"The Beautiful Nowhere"
Sylvester started as a "beautiful nowhere" in 1893 and was first established as "Isabella Station". When Brunswick and Albany Railway came through southwest Georgia, the county seat was Isabella, which is located three miles north of the railroad. Slowly the center of gravity for trade and commerce shifted south along the railroad and Isabella Station became the economic engine of Worth County.
In 1894, the citizens voted to change the name from Isabella Station to Sylvester. On December 21, 1898 Sylvester was incorporated as a town. Sylvester grew rapidly in economic importance in the 1890's which caused the county seat to be officially moved here in 1904.
History in the Rails
The railroad has always been central to the history of Sylvester. Since 1835, efforts to build a railroad from Brunswick on the coast and west into south Georgia had been dealt continuous setbacks. The Brunswick and Florida Railway was completed to Waynesboro in 1860, and in 1861 it became the Brunswick and Albany Railway. The Brunswick and Albany Railroad was the single most important factor in opening up the interior of South Georgia for development.
Legacy of Old Engine 100
In May 1922, South Georgia businessman J. N. Pidcock organized the Georgia - Ashburn - Sylvester - Camilla Railroad
(G.A.S. & C.). The short line was known informally by loads as the "Gas Line". Old Engine 100 is a 1930 steam locomotive that ran the rails of the G.A.S. & C. Railway from 1930 to 1948 until she was replaced with the next generation of trains - The Diesel. Mr. Clarence W. Jackson of Ashburn, Ga. Was the engineer of Engine 100 from 1930 to 1941. Mr. Jackson was born in Rome, Ga. On July 17, 1884 and died February 3, 1942. He was married to Ms. Nora Pearl Mathis. The G.A.S. & C. Railway originally purchased the engine from the Baldwin Locomotive Company for $40,000.00.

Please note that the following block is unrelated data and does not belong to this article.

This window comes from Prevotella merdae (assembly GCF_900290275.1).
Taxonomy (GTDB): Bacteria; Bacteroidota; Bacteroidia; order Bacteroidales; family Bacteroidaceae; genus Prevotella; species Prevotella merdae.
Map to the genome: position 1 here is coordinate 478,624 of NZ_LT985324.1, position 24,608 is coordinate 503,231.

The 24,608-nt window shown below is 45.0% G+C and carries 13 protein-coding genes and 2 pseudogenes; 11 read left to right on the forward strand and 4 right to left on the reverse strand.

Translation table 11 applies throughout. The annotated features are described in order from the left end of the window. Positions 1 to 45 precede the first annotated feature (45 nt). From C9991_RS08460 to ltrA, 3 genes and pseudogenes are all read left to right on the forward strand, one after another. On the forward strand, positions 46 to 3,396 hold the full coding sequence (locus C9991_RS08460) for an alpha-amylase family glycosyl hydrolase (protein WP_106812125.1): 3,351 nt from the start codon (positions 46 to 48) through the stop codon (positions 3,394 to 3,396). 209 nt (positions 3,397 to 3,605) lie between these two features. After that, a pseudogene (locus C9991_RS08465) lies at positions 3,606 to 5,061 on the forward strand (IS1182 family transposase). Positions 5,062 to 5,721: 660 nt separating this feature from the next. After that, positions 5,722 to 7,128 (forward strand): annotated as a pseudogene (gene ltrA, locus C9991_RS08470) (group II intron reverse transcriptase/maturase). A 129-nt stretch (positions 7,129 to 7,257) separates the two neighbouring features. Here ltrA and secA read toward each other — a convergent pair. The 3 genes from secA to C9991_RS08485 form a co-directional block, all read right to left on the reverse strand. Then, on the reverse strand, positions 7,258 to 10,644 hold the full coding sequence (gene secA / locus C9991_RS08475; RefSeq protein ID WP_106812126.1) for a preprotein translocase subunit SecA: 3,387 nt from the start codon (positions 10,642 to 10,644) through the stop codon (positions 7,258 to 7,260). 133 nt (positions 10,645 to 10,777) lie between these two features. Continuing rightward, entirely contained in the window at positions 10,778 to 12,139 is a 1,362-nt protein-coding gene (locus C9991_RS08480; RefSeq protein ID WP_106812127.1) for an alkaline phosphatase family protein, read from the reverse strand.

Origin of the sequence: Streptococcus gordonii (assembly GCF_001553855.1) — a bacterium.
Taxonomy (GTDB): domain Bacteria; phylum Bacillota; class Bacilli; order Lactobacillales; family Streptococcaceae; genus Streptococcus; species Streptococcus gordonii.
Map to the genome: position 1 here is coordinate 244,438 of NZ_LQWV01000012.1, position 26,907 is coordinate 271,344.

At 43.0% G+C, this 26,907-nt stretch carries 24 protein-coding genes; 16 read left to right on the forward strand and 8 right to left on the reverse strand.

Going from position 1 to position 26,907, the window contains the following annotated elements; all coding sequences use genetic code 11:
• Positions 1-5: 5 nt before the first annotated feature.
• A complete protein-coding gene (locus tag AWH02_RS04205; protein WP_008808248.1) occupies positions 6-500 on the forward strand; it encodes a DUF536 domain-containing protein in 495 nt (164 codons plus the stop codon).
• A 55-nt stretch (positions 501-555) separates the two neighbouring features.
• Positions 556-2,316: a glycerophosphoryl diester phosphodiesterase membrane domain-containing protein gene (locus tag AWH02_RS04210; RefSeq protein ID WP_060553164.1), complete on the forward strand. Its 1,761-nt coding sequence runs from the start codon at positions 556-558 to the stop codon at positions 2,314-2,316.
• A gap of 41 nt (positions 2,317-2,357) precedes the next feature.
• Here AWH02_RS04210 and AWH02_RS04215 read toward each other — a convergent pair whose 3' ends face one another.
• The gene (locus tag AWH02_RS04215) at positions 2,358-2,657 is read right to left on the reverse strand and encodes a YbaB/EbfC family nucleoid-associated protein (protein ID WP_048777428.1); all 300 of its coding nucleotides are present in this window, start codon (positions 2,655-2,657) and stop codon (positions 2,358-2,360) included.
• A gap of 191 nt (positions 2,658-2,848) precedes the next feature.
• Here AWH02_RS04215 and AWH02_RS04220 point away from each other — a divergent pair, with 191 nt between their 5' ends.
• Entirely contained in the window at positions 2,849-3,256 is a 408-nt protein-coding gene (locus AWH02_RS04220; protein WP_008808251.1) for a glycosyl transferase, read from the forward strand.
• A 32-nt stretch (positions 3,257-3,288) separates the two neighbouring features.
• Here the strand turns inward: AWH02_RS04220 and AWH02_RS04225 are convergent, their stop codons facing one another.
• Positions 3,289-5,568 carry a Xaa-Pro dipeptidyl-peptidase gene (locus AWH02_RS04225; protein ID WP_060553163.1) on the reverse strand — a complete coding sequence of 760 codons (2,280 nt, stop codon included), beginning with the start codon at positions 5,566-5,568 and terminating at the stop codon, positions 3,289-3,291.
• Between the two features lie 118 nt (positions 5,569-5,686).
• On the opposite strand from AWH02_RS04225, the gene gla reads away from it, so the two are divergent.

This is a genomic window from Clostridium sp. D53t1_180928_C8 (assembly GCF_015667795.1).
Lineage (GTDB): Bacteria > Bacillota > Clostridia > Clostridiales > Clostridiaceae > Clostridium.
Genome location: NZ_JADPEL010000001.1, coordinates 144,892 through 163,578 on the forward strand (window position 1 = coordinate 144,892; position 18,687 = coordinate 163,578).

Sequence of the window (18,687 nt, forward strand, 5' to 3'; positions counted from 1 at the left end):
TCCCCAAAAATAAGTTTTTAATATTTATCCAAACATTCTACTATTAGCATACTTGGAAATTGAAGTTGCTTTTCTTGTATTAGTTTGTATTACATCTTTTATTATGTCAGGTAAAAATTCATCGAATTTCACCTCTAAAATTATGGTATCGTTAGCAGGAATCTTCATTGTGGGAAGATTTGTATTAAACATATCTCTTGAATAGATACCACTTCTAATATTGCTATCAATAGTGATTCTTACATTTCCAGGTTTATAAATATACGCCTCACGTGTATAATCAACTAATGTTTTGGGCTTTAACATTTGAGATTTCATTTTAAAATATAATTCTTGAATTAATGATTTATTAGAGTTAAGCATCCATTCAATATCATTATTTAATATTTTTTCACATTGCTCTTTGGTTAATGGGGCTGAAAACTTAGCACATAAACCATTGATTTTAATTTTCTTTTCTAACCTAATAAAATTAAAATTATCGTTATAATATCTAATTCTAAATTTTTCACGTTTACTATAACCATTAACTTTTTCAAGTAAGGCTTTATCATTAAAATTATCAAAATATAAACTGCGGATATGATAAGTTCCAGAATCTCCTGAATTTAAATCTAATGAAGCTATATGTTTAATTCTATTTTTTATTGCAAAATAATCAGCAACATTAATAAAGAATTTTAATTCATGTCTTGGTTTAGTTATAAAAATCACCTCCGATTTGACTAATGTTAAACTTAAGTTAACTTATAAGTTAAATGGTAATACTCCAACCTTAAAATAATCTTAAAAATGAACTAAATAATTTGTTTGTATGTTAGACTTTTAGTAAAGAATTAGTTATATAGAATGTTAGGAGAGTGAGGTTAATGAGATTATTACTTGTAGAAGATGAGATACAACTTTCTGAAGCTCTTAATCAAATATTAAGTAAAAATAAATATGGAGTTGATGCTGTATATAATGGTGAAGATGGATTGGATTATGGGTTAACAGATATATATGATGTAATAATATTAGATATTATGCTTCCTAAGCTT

On December 3, 1957, the G.A.S. & C. Board of Directors voted to donate "The Little Engine That Could" to the Worth County / Sylvester Chamber of Commerce and the City of Sylvester. Under the leadership of A.K. Booth, the engine first arrived on the grounds of Jeffords Park (formerly Sylvester Park) in October 1959. The engine was moved from the train station, down Sumner Street, to the park through the engineering of temporary, short tracts, picked up and placed one in front of the other, walking the engine "inch by inch" until reaching its final location in December 1959.
No longer tasked with hauling freight throughout Southwest Georgia, Old Engine 100 now enjoys her well deserved rest under a protective awning here in Jeffords Park. She has become a prominent
landmark in the Sylvester-Worth County community service as a steel gateway into this county's part.